In the decade following US President John F Kennedy’s 1961 announcement of America’s mission to put a man on the moon, the number of physical science PhDs tripled, and that of engineering PhDs quadrupled.

Now, the country is embarking on a moonshot to rebuild the semiconductor fabrication industry. Corporations that want a cut of the $39bn in manufacturing incentives within the Chips and Science Act programme can start filing their applications for subsidies on Tuesday. In order to get them, they’ll have to show that they are contributing to something that may be even more difficult than putting a man in space: building a 21st-century workforce.

America has plenty of four-year graduates with crushing debt (the national average for federal loan debts is more than $37,000 a student) and underwhelming job prospects. It also has plenty of college dropouts and young people with high-school degrees who are trying to make ends meet through minimum-wage jobs supplemented by gig work.

What it lacks are the machinists, carpenters, contractors and technicians who will build the new fabrication facilities. It also needs to triple the number of college graduates in semiconductor-related fields, such as engineering, over the next decade, according to commerce secretary Gina Raimondo.

Raimondo, who is well on her way to becoming the industrial strategy tsar of the administration, gave a speech to this effect earlier this month. In it, she underscored not only the need to rebuild chip manufacturing in a world in which the US and China will lead separate tech ecosystems, but also to ensure that there are enough domestic workers to do so.

“If you talk to the CEOs of companies like TSMC and Samsung [both of which are launching fabs in the US], they are worried about finding these people here,” Raimondo told me. She cites workforce development — alongside scale and transparency — as major hurdles that must be overcome to meet the administration’s goals.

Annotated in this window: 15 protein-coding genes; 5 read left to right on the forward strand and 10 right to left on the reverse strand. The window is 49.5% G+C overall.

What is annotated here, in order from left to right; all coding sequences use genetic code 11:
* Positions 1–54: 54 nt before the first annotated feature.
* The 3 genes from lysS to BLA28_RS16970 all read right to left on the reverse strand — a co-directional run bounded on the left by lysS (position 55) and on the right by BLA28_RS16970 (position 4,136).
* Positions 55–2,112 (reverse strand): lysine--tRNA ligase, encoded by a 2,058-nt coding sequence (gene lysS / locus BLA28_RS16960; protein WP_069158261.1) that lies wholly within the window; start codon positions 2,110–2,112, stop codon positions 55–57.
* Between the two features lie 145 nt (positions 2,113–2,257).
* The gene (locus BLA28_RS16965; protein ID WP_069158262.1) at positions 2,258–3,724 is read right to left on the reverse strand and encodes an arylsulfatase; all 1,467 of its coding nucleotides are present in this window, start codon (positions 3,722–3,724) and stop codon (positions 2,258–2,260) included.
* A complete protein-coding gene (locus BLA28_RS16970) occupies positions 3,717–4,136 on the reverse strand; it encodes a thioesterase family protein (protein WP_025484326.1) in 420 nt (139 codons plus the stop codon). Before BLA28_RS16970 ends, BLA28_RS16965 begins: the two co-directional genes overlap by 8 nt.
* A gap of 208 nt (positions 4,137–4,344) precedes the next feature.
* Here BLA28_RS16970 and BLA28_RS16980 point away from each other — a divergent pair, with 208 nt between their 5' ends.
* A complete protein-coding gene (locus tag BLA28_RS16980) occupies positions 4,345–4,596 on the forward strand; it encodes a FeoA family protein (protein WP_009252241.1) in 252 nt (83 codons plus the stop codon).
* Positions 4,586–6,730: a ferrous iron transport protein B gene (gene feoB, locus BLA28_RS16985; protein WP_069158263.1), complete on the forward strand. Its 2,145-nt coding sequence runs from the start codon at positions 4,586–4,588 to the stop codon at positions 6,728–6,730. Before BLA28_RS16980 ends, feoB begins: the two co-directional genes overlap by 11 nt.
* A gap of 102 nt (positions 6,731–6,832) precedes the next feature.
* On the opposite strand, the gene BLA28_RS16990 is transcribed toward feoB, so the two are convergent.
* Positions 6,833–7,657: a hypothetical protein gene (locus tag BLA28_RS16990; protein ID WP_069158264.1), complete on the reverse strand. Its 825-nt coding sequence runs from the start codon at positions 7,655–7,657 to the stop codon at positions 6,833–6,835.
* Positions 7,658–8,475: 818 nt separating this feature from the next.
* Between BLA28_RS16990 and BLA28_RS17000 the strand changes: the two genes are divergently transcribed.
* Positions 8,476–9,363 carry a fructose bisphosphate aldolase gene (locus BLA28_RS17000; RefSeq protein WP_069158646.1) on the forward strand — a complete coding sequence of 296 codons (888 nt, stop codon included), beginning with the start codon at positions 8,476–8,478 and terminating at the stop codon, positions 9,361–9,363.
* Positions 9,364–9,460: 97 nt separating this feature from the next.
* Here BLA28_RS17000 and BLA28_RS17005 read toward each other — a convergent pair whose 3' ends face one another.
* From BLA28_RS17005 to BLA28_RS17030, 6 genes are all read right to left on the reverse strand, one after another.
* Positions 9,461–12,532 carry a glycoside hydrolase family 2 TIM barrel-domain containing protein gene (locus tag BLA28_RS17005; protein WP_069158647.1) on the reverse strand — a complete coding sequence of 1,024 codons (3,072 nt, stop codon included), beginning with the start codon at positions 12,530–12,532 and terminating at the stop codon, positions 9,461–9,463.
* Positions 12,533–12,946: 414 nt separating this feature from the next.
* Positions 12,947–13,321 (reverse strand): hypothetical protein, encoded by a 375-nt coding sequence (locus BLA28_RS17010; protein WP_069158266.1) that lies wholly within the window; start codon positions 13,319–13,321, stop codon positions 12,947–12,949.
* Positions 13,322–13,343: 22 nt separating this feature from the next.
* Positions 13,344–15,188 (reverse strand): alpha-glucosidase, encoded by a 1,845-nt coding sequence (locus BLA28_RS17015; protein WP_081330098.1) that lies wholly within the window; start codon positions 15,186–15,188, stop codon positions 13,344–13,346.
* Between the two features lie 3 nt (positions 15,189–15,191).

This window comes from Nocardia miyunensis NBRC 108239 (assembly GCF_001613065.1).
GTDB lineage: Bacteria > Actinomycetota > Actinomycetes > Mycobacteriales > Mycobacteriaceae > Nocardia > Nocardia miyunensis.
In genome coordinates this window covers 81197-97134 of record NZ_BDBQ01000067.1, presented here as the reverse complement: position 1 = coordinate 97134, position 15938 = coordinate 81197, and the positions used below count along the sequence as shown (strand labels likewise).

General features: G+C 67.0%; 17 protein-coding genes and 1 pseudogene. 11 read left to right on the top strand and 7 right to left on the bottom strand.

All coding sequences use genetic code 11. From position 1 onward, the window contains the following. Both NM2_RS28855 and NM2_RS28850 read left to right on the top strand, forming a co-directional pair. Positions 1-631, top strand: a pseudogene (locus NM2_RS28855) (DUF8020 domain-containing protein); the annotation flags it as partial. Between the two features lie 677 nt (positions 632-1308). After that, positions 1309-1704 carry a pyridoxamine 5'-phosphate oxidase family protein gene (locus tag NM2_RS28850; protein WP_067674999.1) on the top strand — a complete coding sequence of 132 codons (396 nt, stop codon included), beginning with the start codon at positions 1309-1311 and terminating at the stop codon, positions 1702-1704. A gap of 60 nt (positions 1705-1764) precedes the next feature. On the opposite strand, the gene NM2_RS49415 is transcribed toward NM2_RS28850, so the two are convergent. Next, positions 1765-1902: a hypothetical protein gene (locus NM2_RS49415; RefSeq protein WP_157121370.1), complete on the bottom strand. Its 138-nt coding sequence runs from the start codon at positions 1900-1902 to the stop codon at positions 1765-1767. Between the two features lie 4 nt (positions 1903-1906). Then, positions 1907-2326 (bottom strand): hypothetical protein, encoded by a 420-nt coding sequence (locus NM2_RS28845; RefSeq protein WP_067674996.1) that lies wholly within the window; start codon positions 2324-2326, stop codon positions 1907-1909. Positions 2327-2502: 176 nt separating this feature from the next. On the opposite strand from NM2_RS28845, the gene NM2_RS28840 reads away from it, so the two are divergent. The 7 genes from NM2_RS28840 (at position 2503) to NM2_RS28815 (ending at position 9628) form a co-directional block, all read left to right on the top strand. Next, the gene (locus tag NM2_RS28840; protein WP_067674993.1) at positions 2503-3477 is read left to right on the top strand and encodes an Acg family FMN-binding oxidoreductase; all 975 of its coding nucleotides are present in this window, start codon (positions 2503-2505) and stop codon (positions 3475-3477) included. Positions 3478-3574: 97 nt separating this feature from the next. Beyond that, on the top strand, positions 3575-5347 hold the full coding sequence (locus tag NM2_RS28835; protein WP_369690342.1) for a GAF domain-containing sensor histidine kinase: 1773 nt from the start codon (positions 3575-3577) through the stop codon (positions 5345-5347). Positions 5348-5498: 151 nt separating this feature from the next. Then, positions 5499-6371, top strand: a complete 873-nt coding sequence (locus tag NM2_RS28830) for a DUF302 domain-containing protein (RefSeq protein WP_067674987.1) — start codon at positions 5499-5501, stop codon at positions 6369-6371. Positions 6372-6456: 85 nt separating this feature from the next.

The global chip manufacturing industry has tripled in the past 20 years, but the number of US workers in the industry has fallen by a third. This reflects the fact that America chose to focus not on chip making, but on the design of the intellectual property within the chips — otherwise known as “fabless” production.

But it also reflects something larger about how the country thinks about its economy, and about what constitutes a good education. As vocational programmes were downsized from the 1970s onwards (some liberals derided them as classist and or racist), and the industrial commons was outsourced as part of global trade liberalisation, the natural links between brain work and manual labour were broken.

High-end software engineers in Silicon Valley design chips. Minimum wage retail staff sell the gadgets that contain them. But in the US (unlike other rich nations such as Germany or Korea or Japan) too many of the well-paid technical and industrial jobs in between have been lost. These are exactly the skills America needs now to capitalise on the enormous federal money dump coming down the pike. Even before the chips act, the US was short of half a million construction workers.

This is one reason that trade programmes are booming. I recently spent time at the United Brotherhood of Carpenters and Joiners of America union training headquarters in Las Vegas, which was vast, sparkling and filled not only with the traditional union workforce, but also college graduates and mid-life professionals shifting careers. “We’ve found that people are increasingly coming to the skilled trades after they go to college,” says the union’s general president Douglas J McCarron. They are drawn both by the appeal of working with their hands and of having a clear path to retirement.

More diversity will be key to plugging the skills gap. As Raimondo noted in her speech, “we need another million women in construction over the next decade to meet the demand not just in chips, but in other industries and infrastructure projects as well.” Companies that want subsidies will have to prove on their applications that they are not only courting these workers, but working with educational institutions of all kinds, from universities and graduate programmes to community colleges and high schools, to create a workforce that is “job-ready on day one,” as the commerce secretary puts it.

That would include partnerships with the growing crop of “six in four-year” secondary schools that provide both a high school and two years of college credit. But they would also need to ensure that those with more advanced degrees are learning the most up-to-date and useful curriculums. The current mismatch between education and jobs in the US is well illustrated by the fact that humanities and arts PhDs carry far more debt (much of it state-subsidised) than those undertaken by Stem graduates — and many of the former will be underemployed.

Thankfully, the silos within the American education system are starting to break down. Some high schools are now teaching college curriculums. Union members are learning not just trades but soft skills, leadership and management. High-fee universities are under pressure to prove they also offer a pathway to economic success. If America is lucky, the manufacturing moonshot may catalyse more of these much-needed changes in education. 

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